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In the Name of God بسم الله

The Qurʼānic View of the Gospel (Blogging Theology) Dr. Khalil Andani

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Dr. Andani gives an impressive explanation of "al-Kitab" and "al-Hikma" and how these terms are used universally and associated with all prophets in the general sense during the Meccan Period...then specifically, how every time Jesus (a) is mentioned the terms "Taurat wa Injil" are likewise mentioned is similarly interesting in the Medinan surahs...notice the areas of disagreement between Dr. Khalil Andani and Dr. Ali Ataie...like Dr. Khalil, I too believe when Qurʼān refers to "Injil" it's referring to a verbal revelation and isn't alluding to an actual or tangible (i.e. written) document like the Arabic Diatessaron. 

Edited by Eddie Mecca
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ʾĀyah 10:94 "And if thou (O Muhammad) art in doubt concerning that which We reveal unto thee, then question those who read the Scripture (that was) before thee. Verily the Truth from thy Lord hath come unto thee. So be not thou of the waverers." Of course Muhammad (peace be upon him) doesn't doubt but we (Muslims) doubt and often when Allah monologues with the Prophet, He's indirectly addressing us through him. Allah could possibly be referring to remnants of marginalized Ebionite communities long thought to be extinct here. The Ebionites (first generation Jewish-Christians) fell into obscurity and eventually vanished altogether due to persecution by the Europeans (i.e. Roman Empire) and Trinitarians. There's an opinion by some nonreligious, Jewish and Muslim scholars that a small contingent of Ebionites survived and migrated to the Arabian Peninsula and hence resisted the sectarian cleansing efforts of the Trinitarians..   

"After the end of the First Jewish–Roman War, the importance of the Jerusalem church began to fade. Jewish Christianity became dispersed throughout the Jewish diaspora in the Levant, where it was slowly eclipsed by Gentile Christianity, which then spread throughout the Roman Empire without competition from Jewish Christian sects. Once the Jerusalem church was eliminated during the Bar Kokhba revolt in 135, the Ebionites gradually lost influence and followers. Some modern scholars, such as Hyam Maccoby, argue the decline of the Ebionites was due to marginalization and persecution by both Jews and Christians. Following the defeat of the rebellion and the expulsion of Jews from Judea, Jerusalem became the Gentile city of Aelia Capitolina. Many of the Jewish Christians residing at Pella renounced their Jewish practices at this time and joined to the mainstream Christian church. Those who remained at Pella and continued in obedience to the Law were labeled heretics. In 375, Epiphanius records the settlement of Ebionites on Cyprus, but by the fifth century, Theodoret of Cyrrhus reported that they were no longer present in the region.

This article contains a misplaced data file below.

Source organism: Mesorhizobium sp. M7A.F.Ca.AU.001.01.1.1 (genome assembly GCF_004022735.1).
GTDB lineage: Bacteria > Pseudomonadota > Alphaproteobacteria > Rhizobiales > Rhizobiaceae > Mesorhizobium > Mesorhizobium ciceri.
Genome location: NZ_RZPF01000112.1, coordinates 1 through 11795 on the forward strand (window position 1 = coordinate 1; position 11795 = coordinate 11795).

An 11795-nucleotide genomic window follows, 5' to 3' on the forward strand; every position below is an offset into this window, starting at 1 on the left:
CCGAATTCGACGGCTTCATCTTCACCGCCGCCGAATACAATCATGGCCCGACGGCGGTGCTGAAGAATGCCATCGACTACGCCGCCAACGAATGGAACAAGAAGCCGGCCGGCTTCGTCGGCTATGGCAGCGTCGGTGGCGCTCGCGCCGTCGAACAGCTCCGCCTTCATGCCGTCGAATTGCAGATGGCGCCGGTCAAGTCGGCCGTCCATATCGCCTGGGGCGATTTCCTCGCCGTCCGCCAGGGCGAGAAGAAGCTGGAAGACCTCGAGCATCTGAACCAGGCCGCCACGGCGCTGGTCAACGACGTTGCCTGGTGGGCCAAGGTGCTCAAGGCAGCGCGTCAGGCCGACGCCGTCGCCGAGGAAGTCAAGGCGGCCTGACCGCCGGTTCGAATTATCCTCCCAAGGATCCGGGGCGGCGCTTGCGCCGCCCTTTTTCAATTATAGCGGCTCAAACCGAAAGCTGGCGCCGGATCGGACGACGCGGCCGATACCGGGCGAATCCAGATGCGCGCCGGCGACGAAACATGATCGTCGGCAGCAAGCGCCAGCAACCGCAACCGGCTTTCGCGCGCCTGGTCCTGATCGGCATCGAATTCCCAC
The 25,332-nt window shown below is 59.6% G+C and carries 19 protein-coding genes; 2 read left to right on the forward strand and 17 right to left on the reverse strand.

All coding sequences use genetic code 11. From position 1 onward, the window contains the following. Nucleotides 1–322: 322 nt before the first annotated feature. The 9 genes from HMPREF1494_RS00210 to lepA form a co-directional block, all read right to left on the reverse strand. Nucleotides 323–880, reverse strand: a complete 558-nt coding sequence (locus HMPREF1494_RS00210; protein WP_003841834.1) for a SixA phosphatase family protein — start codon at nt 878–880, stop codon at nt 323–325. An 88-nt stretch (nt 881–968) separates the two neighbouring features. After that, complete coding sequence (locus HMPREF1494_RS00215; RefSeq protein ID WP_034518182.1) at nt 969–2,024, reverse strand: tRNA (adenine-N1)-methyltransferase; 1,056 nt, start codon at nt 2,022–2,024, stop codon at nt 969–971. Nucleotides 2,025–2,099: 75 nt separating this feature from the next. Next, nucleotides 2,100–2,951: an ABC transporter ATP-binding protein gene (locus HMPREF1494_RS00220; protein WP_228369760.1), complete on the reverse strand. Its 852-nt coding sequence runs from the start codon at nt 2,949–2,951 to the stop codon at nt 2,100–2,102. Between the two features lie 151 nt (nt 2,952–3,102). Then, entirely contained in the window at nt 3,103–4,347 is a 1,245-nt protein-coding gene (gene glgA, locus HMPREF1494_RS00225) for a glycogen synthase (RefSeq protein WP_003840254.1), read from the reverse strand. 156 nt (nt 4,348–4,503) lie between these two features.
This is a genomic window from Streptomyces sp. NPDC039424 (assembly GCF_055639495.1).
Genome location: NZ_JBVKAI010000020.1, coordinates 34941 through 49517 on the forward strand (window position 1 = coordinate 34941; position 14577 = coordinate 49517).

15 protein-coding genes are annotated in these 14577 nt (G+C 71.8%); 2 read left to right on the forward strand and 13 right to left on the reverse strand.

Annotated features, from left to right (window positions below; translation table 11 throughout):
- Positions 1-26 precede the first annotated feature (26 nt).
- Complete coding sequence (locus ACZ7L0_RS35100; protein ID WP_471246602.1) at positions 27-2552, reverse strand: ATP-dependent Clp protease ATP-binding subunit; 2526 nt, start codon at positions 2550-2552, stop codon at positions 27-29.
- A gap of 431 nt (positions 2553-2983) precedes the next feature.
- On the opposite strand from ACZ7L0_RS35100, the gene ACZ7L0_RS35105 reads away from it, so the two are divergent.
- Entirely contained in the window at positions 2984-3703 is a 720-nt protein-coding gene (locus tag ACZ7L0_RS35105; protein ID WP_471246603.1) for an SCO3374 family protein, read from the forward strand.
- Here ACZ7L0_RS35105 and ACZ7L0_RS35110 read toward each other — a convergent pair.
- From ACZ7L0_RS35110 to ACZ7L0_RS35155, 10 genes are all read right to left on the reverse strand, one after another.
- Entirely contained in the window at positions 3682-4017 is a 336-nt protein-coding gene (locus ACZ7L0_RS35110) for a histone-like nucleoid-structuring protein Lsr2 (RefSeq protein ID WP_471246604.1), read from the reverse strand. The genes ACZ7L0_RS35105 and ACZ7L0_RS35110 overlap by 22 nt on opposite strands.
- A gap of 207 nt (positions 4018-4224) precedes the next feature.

The Ebionites are still attested, if as marginal communities, down to the 7th century. Some modern scholars argue that the Ebionites survived much longer and identify them with a sect encountered by the historian Abd al-Jabbar ibn Ahmad around the year 1000. There is another possible reference to Ebionite communities existing around the 11th century in northwestern Arabia in Sefer Ha'masaot, the "Book of the Travels" of Rabbi Benjamin of Tudela, a rabbi from Spain. These communities were located in two cities, Tayma and "Tilmas", possibly Sa`dah in Yemen. The 12th century Muslim historian Muhammad al-Shahrastani mentions Jews living in nearby Medina and Hejaz who accepted Jesus as a prophetic figure and followed traditional Judaism, rejecting mainstream Christian views. Some (secular) scholars argue that they contributed to the development of the Islamic view of Jesus due to exchanges of Ebionite remnants with the first Muslims."

 

Edited by Eddie Mecca
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